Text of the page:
As pointed out last week, we’re in the “year of the wedding.” Our focus last week was on the risks weddings pose on protecting a family’s human capital. Human capital is one of the five key components of a family’s wealth (along with intellectual, social, spiritual, and financial capital). Human capital consists of the individuals who make up a family, celebrating each one’s personal identity, self-worth, and well-being. Marriage adds a new member to the family, so it instantly impacts the make-up of a family’s human capital. If you engage in a thoughtful process to welcome in-laws, their impact on the family’s human capital can be positive. But if you’re not careful, bringing a new in-law into the family can be disruptive to the family’s human capital.
Put yourself in the shoes of the new son-in-law or daughter-in-law. Most of us have been there at some point. Remember how it feels. There’s no getting around the fact that in-laws grew up in a different home, with a different set of rules, and on some level, different values. It’s natural for the new in-law to feel like an outsider. When the family makes efforts to welcome the new member and make them feel like a valued member of the team, you improve the odds of successfully incorporating that in-law into the family. Taking steps to strengthen the bond with in-laws pays enormous dividends, especially when you consider that they will be parenting the next generation of your family. The continued success of your family’s human capital depends on it.
When I started out as an estate planning lawyer over 40 years ago, the trend was toward secrecy and a more closed relationship between the older generation (Generation 1 or G-1) and younger generations (G-2 and G-3). This was especially true when it came to money and a family’s business affairs. This was even MORE especially true between G-1 and SPOUSES of G-2. The world is a different place today. No matter how hard one may try, there is little to no privacy. We need to embrace the reality that G-2 and G-3 (and their spouses) have ways to find out much of G-1’s business. What’s also true is what they don’t know, they’ll make up. Such behavior fuels misinformation and a communication breakdown. Rather than hide from today’s expanded access to information, the smarter course is to accept it and adopt an open approach that carefully manages the communication flow.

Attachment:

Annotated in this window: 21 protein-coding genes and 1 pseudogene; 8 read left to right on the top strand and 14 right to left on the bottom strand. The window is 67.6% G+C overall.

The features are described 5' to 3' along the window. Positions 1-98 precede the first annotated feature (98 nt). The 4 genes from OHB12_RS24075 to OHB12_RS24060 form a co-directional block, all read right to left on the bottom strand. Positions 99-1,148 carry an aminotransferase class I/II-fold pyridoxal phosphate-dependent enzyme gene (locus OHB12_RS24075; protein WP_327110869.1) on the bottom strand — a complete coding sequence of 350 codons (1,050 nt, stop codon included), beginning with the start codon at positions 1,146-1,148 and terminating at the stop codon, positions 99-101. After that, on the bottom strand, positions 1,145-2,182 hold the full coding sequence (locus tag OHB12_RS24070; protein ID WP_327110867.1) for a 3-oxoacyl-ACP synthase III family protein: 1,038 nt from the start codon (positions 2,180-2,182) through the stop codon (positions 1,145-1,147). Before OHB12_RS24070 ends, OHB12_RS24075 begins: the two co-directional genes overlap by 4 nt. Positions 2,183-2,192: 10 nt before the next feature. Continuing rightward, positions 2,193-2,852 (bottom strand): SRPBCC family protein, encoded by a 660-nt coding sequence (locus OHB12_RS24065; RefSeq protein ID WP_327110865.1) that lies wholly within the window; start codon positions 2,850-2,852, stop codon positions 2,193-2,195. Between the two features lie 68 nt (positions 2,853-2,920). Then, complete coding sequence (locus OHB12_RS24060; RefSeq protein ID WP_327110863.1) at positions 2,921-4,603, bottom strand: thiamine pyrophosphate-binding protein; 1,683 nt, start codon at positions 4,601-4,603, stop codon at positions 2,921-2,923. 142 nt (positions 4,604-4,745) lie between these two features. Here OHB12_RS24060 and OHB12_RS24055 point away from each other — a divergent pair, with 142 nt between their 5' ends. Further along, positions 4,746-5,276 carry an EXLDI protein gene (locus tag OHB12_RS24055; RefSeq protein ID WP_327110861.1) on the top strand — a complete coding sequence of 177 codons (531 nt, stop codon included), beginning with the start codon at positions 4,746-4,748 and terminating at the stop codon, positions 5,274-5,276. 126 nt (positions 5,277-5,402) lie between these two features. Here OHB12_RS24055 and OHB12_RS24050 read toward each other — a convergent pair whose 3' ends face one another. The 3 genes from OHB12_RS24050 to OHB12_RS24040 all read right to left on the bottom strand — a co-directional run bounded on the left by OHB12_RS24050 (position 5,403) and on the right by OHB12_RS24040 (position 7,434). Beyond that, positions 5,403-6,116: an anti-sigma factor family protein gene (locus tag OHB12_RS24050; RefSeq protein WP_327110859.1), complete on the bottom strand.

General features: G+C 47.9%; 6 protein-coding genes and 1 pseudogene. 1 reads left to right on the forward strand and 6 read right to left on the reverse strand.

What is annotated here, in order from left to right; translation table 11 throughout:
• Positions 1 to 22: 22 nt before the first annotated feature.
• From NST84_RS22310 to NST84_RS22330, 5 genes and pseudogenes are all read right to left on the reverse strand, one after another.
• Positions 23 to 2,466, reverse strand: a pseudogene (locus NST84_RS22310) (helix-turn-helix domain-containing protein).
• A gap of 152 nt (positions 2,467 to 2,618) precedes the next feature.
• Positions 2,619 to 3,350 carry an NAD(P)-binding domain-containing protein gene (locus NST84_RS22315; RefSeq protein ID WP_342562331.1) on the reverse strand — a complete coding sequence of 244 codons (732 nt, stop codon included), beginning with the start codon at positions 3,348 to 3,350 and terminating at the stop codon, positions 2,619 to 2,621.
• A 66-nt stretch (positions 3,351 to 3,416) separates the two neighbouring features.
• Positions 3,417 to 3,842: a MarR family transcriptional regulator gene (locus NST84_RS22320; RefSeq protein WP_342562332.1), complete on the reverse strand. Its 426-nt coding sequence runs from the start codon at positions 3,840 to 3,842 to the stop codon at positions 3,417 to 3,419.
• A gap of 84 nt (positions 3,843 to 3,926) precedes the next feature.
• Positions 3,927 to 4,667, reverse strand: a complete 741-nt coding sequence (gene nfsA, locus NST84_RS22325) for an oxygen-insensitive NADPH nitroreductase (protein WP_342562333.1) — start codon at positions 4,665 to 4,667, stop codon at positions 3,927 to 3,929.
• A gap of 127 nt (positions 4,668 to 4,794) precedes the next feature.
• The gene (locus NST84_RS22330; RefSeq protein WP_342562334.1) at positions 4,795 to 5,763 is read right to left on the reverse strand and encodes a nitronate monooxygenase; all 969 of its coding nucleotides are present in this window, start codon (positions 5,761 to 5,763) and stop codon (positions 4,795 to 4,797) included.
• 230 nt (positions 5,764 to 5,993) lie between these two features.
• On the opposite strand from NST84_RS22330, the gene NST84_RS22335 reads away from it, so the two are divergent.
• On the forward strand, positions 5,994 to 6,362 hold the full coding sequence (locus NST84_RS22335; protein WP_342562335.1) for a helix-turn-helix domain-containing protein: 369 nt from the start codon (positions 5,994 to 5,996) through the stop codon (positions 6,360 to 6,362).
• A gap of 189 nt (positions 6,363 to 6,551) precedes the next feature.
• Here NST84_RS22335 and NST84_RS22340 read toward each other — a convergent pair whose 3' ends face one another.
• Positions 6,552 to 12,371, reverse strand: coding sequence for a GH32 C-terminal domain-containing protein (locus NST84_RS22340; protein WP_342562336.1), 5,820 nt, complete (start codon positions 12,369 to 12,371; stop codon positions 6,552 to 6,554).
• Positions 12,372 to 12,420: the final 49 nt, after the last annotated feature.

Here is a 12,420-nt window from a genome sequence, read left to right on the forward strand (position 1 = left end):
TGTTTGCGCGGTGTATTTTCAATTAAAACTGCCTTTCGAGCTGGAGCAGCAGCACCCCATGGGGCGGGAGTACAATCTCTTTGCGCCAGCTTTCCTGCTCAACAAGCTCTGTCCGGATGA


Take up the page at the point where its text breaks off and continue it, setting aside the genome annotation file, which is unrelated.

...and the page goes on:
Along with the new reality of more “open” rather than “closed” relationships, there is also a new style of estate planning. The “new age” of estate planning is holistic. It goes way beyond just drafting Wills. The Blum Firm has expanded our offerings to help families establish a family governance structure. Such a structure contains policies to foster strong family bonds, particularly with new in-laws. In particular, your family governance system will oversee a family meeting process that includes these elements:
Adopting an orientation process for in-laws and for kids reaching adulthood (multi-step, not through a firehose, so as not to overwhelm)
Gradually educating family members on the family’s business, estate planning, and wealth (all five capitals, not just financial)
Regularly reaffirming the family mission statement, values, and vision, allowing for new input and periodic updating
Creating an avenue for continually updating the family on new developments and important decisions
Establishing open channels of communication, feedback, and idea sharing
Procedures for group decision making, voting, and resolving conflicts
Planning shared experiences (which includes having fun together!) to build relationships
Granting in-laws a backstage pass to the inner workings of the family will go a long way in making them an insider instead of an outsider. Rather than have them learn through haphazard methods, guesswork, and “pillow-talk” with a spouse, create a thoughtful structure. The Blum Firm would be honored to help you create a system to manage the communication flow. One final tip: This is family, not business, so we know you’ll deliver it with love.
Marvin E. Blum